1600 Pennsylvania Avenue NW
Washington, DC 20500

Dear Mr. President,

It was with grave concern I learned about your considering an Executive Order to close the United States to legal immigration. Most Americans are rightly worried about the novel coronavirus. However, if COVID-19 were the true reason for your action, a 14-day quarantine of persons entering the country would surely be the reasonable policy. This Executive order, therefore, strongly suggests that it is an anti-immigration policy, not public-health policy.

Reliable sources attest to the fact that immigrants are a net benefit to the country. According to the National Bureau of Economic Research (2015), for each one immigrant, 1.2 jobs are created. An earlier NB.E.R. study (2010) finds that rather than costing American jobs, immigration “reduces the share of off-shored jobs.” Researchers at the Brookings Institute cite “…while immigrants represent about 15 percent of the general U.S. workforce, they account for around a quarter of entrepreneurs and a quarter of investors in the U.S.” Even the Cato Institute, a conservative organization, attests that “There are also enough differences between the skills of immigrants and natives, that most native-born workers’ wages end up going up. Almost all Americans workers are better off with immigration than without.”

I, therefore, urge you, Mr. President, to consider the net positive contributions immigrants bring to America and not pursue your Executive Order.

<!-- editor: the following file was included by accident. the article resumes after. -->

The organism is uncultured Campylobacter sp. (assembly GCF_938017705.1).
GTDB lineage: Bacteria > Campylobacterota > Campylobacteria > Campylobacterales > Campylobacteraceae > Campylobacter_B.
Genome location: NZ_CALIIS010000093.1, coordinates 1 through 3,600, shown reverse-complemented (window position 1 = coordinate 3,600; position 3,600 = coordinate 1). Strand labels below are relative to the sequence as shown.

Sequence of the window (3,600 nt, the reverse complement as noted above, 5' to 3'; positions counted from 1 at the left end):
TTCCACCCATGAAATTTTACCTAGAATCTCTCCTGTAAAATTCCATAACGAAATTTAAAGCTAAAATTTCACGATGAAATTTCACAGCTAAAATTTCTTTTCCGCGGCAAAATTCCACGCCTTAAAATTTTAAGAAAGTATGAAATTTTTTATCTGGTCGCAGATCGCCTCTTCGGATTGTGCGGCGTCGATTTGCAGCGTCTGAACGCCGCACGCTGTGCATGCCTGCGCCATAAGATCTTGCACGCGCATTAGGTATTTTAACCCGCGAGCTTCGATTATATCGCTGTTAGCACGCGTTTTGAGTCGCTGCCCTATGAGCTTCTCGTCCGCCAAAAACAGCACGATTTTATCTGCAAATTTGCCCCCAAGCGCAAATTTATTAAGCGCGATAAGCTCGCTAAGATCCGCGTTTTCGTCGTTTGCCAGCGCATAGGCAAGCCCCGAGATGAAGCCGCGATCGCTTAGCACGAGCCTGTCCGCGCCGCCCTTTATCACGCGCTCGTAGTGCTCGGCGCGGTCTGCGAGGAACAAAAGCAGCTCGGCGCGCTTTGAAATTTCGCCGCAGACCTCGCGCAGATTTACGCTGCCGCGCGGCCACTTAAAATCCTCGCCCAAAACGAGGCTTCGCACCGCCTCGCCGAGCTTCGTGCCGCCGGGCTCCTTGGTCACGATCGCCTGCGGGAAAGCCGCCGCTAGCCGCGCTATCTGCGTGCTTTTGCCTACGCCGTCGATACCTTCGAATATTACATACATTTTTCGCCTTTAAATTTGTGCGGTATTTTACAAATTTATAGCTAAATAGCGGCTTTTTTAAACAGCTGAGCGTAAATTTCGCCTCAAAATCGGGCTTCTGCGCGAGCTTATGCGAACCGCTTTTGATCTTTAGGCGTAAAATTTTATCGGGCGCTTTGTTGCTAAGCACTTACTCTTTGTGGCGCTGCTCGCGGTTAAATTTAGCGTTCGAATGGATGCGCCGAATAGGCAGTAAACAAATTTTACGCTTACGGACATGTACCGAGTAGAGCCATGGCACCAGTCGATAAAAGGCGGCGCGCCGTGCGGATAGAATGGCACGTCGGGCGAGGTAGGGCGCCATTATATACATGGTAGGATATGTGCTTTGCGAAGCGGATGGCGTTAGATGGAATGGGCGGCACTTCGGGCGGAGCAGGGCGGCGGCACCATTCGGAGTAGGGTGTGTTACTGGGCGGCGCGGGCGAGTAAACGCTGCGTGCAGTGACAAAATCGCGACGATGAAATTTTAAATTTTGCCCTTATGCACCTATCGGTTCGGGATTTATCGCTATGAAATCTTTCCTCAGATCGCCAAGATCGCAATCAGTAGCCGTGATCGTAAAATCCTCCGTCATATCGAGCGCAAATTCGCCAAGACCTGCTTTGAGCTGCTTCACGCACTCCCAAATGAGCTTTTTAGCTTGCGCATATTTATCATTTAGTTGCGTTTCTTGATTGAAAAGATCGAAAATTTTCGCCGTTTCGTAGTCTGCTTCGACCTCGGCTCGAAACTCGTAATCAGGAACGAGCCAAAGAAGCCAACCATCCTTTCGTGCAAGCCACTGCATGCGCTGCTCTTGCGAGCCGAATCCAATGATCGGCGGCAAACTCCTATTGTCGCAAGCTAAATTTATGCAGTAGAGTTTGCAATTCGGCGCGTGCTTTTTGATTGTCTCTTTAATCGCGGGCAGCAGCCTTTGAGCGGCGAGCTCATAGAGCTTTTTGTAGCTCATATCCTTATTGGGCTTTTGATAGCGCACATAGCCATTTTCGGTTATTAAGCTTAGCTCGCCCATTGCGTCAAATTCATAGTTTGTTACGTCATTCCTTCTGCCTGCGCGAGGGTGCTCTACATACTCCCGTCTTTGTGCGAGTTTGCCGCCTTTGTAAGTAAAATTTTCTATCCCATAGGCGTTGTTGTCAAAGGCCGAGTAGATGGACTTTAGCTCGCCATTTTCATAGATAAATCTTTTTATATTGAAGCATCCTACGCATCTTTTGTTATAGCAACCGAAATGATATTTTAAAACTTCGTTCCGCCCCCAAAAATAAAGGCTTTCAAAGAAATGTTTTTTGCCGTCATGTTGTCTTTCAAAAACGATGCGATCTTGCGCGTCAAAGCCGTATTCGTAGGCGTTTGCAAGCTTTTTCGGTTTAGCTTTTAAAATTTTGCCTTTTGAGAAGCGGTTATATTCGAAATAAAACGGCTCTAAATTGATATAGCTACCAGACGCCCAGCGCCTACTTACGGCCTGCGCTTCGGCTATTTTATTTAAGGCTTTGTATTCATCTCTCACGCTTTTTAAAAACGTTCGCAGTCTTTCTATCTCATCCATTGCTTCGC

Hoban, B. (2017). “Do Immigrants ‘Steal’ Jobs from American Workers?” Brookings Now.  Online at:

Hong, G. & McLaren, J. (2015). “Are Immigrants a Shot in the Arm for the Local Economy?”  NBER Working Paper, No. 21123.

Lewis, E. (2017). “How Immigration Affects Workers: Two Wrong Models and One Right One.” Cato Journal, Vol. 37. No. 3, 461-472.

Moobarak, A.M. (2017). “Does Immigration Create Jobs?” Yale Insights. Online at:

Ottaviano, G, Peri G. & Wright G. (2010). “Immigration, Offshoring and American Jobs.” NBER Working Paper, No. 16439.

761 Days at Home in Hiding


This model shows the annex, where Anne Frank and seven others spent 761 days in hiding. The secret annex could be reached only behind a sliding bookshelf, on the second level, as shown in the center of the model. Photo by Alexisrael, via Wikimedia Commons (public domain)